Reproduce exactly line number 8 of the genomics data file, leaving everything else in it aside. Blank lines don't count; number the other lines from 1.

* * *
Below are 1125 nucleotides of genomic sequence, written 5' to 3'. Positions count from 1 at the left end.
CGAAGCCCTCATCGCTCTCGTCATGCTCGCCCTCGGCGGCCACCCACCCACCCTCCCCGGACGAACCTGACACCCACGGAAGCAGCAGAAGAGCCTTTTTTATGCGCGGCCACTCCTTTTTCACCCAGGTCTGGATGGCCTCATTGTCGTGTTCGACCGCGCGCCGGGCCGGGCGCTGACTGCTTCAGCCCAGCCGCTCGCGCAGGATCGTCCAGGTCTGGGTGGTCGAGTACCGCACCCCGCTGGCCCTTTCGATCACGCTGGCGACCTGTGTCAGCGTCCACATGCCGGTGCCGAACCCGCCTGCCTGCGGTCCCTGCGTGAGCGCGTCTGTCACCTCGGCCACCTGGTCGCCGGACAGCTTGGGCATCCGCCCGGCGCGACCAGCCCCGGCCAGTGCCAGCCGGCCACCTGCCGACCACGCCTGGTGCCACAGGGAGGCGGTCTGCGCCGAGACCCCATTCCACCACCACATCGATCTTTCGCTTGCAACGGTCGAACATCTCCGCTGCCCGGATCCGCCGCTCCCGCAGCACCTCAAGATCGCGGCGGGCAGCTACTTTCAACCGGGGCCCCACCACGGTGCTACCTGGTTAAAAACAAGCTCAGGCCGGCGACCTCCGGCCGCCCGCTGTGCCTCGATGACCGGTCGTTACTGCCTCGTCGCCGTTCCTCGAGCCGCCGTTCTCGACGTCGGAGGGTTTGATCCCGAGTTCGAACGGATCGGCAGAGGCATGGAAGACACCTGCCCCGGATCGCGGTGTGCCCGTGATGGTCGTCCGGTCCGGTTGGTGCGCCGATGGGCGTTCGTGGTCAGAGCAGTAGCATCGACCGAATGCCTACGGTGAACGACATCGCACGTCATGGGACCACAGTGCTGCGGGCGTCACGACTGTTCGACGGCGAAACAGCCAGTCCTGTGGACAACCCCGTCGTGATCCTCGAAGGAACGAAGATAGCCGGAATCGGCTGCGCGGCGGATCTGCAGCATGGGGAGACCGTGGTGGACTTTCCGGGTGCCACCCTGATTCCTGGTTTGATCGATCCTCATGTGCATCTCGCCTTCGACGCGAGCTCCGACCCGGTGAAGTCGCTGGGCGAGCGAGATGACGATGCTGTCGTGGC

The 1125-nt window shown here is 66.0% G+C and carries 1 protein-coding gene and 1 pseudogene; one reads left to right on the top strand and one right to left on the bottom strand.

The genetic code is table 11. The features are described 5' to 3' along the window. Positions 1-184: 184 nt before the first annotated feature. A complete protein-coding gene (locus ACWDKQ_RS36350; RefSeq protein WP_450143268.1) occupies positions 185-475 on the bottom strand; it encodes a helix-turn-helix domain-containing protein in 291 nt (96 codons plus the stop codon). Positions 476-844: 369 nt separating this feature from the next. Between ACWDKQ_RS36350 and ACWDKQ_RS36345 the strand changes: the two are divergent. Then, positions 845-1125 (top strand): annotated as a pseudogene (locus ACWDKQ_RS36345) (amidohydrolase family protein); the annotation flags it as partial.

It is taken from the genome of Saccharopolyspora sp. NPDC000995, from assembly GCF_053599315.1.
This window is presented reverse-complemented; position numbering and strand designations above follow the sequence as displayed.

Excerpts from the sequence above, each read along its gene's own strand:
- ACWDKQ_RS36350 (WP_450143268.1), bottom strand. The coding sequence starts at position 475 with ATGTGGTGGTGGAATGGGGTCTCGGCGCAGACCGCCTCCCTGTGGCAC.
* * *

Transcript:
- ACWDKQ_RS36350 (WP_450143268.1), bottom strand. The coding sequence starts at position 475 with ATGTGGTGGTGGAATGGGGTCTCGGCGCAGACCGCCTCCCTGTGGCAC.